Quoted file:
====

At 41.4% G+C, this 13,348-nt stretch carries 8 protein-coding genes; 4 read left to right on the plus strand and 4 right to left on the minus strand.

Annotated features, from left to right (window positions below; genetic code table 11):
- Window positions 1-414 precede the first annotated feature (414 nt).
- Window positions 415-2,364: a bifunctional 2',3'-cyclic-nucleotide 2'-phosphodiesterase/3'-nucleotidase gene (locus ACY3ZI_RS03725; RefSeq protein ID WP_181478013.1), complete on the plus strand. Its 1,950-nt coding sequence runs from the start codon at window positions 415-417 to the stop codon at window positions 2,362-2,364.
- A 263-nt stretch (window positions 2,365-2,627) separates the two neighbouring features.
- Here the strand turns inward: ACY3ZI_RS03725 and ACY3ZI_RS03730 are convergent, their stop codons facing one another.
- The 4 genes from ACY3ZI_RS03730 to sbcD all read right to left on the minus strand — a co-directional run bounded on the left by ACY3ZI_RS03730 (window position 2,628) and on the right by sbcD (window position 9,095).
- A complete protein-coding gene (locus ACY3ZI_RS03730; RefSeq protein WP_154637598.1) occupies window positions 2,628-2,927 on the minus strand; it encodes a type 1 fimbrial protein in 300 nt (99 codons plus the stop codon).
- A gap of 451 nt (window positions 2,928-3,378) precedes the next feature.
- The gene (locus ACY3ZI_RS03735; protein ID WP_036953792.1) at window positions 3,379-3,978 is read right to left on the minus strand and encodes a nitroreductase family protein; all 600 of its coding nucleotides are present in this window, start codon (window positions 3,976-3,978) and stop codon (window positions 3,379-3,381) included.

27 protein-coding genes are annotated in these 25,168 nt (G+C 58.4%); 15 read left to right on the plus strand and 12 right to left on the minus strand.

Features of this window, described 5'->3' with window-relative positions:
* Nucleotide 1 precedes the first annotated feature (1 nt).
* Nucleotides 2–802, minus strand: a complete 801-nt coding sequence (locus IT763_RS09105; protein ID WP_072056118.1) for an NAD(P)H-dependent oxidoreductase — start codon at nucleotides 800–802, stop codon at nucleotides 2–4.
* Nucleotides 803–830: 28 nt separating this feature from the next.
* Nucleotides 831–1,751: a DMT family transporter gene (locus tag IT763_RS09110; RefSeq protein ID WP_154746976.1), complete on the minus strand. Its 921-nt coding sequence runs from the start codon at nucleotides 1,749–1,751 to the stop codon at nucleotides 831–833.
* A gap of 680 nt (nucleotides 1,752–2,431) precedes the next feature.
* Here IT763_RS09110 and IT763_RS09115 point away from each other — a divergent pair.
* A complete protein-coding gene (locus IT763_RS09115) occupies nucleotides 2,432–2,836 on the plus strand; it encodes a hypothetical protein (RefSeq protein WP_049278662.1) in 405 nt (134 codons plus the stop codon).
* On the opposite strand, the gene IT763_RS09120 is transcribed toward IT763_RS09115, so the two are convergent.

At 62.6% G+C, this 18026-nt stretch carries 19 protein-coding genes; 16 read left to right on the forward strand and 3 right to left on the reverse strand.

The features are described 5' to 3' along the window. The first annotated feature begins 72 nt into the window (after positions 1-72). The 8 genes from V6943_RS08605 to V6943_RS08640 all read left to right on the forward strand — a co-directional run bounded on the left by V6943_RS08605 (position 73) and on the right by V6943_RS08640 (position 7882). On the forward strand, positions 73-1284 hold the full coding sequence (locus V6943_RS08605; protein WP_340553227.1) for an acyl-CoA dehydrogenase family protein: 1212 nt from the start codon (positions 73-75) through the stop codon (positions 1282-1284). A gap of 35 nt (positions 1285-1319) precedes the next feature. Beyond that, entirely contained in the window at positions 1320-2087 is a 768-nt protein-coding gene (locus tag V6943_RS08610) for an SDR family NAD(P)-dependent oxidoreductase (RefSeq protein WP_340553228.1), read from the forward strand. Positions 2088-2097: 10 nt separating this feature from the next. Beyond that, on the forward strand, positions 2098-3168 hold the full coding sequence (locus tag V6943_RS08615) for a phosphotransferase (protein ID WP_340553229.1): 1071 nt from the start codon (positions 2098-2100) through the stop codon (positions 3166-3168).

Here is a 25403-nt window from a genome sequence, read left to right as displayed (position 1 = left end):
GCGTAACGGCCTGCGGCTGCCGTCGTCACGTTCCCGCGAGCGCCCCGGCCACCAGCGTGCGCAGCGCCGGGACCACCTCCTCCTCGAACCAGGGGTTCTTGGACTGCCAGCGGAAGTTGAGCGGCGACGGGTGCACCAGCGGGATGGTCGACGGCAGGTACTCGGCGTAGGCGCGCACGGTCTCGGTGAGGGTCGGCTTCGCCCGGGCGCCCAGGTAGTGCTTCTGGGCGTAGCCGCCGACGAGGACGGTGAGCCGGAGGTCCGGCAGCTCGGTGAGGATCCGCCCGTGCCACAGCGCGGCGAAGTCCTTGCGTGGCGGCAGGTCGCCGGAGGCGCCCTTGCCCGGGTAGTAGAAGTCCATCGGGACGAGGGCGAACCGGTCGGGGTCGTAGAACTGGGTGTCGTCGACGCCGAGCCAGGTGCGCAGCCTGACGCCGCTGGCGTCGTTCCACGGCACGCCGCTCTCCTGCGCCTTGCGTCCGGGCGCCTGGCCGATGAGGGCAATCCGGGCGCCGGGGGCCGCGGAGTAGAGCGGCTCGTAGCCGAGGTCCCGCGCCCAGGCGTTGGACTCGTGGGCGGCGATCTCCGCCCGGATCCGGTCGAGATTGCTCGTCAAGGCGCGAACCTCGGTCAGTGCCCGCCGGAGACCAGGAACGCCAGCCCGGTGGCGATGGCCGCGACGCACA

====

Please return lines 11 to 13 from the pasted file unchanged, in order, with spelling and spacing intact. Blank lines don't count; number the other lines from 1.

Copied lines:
27 protein-coding genes are annotated in these 25,168 nt (G+C 58.4%); 15 read left to right on the plus strand and 12 right to left on the minus strand.

Features of this window, described 5'->3' with window-relative positions:
* Nucleotide 1 precedes the first annotated feature (1 nt).